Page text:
Not Worth the Risk

“Most people consider their pets as family members and wouldn’t knowingly expose them to infection with a potentially fatal disease that can ultimately compromise the length and quality of their lives. Yet millions who fail to protect their pets every month from heartworm infection are doing just that,” Prior added. “The risk just isn’t worth it. Heartworm preventatives are affordable, safe and effective. This is why CAPC recommends all pets, no matter where they live, be tested annually and placed on heartworm preventatives 12 months of the year.”

In addition to the cities in CAPC Top 10 Heartworm Report, many other communities also are experiencing increases in heartworm prevalence. To help pet parents and veterinarians monitor heartworm prevalence in their community, CAPC provides a monthly, county-by-county heartworm disease forecast.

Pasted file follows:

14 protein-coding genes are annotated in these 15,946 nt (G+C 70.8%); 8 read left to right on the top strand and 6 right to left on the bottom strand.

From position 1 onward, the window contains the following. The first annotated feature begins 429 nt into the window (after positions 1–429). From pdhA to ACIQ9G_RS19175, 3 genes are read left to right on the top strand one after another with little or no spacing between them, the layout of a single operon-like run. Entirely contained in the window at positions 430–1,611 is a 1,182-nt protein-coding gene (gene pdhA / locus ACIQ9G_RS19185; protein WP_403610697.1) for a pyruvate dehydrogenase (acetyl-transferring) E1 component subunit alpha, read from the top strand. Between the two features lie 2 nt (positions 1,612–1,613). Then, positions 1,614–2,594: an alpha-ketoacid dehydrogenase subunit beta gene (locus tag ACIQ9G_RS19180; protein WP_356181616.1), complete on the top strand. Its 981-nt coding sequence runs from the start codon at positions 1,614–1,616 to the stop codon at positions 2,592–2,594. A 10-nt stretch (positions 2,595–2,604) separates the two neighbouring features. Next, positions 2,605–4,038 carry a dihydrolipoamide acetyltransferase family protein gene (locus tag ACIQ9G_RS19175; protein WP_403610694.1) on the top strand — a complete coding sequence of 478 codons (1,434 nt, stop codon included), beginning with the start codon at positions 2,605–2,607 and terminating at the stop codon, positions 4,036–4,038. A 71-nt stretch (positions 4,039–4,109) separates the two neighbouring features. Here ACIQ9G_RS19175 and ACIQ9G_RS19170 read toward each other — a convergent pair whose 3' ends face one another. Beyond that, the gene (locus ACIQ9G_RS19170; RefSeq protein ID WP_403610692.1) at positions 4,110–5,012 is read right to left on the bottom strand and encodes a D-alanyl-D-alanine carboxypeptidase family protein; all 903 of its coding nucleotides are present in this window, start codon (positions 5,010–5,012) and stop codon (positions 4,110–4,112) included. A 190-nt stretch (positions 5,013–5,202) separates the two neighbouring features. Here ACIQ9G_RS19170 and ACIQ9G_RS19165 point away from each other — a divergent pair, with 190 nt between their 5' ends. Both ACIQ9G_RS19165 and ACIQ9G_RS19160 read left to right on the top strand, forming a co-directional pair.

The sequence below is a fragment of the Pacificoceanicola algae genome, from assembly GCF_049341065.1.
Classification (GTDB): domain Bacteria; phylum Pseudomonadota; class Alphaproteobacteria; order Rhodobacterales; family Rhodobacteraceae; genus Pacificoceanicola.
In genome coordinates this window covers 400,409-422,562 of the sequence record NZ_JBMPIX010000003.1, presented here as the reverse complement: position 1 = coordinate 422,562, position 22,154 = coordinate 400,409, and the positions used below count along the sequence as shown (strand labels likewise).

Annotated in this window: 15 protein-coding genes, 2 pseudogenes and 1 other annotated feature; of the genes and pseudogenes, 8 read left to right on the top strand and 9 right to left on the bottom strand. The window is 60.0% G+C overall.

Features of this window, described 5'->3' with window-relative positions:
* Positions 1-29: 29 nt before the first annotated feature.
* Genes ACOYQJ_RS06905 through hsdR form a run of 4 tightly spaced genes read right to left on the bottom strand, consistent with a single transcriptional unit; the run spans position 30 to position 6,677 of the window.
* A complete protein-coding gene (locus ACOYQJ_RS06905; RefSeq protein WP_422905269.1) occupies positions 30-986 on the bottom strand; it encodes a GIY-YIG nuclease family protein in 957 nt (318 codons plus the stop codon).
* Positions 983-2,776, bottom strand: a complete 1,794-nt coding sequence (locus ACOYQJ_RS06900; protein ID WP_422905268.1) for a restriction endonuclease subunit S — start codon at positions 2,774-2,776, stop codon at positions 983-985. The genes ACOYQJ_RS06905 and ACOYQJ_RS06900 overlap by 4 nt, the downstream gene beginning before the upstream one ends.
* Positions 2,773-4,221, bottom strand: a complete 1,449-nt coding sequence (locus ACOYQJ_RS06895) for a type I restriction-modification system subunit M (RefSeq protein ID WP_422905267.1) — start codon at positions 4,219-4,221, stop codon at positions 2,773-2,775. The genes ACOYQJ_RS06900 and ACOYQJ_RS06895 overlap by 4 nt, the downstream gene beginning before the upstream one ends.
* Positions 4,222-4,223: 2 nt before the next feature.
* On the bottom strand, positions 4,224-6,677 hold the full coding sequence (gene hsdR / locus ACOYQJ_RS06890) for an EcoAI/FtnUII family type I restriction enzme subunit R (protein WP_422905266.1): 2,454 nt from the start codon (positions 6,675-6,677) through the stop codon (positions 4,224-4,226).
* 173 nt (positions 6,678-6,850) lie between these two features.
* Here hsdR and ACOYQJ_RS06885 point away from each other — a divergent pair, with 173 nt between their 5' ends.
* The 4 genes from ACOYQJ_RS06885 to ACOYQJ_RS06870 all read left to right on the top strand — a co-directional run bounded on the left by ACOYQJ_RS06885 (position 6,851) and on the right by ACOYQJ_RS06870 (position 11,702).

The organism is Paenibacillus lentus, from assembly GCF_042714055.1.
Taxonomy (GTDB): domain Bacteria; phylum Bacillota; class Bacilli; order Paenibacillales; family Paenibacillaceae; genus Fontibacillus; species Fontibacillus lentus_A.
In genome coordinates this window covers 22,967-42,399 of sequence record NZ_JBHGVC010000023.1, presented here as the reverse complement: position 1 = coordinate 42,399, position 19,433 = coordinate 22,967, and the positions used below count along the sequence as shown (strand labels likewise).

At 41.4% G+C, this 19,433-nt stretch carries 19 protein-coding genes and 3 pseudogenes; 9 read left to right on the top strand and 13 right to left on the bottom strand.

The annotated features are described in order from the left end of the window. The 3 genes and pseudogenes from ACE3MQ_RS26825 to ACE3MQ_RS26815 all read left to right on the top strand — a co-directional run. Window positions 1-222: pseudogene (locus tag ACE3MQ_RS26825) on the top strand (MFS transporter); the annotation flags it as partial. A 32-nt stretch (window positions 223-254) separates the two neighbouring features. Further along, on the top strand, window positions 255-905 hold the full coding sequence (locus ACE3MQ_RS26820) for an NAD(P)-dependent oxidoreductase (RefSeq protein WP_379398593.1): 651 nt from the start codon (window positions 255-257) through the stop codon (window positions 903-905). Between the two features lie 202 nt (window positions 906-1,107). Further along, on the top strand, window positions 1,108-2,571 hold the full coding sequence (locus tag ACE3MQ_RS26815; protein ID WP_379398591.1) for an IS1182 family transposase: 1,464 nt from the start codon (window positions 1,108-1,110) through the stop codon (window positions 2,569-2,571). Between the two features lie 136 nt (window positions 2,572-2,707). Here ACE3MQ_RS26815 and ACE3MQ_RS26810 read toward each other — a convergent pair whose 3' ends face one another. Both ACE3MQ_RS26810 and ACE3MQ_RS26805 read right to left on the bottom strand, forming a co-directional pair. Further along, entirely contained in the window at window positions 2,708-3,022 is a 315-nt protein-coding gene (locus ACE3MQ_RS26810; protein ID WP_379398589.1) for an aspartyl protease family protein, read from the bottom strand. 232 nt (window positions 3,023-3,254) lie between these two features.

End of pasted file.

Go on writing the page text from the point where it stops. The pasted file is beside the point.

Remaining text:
“It’s our hope that the monthly CAPC Top 10 Cities Heartworm Report — along with our 30-day Parasite Forecast Maps — will prompt important conversations between pet owners and their veterinarians about heartworm protection,” said Dr. Chris Carpenter, DVM and CAPC’s chief executive officer. “The increasing prevalence of heartworm disease across the U.S. is why CAPC recommends year-round heartworm preventatives and annual testing for all dogs and cats — no matter where they live or travel.”

Learn More

Read about the effect of traveling with dogs and the spread of heartworm disease in Have Dog, Will Travel.

Download informative client handouts on heartworm disease in dogs and cats.

The Companion Animal Parasite Council (www.capcvet.org) is an independent not-for-profit foundation comprised of parasitologists, veterinarians, medical, public health and other professionals that provides information for the optimal control of internal and external parasites that threaten the health of pets and people. Formed in 2002, the CAPC works to help veterinary professionals and pet owners develop the best practices in parasite management that protect pets from parasitic infections and reduce the risk of zoonotic parasite transmission.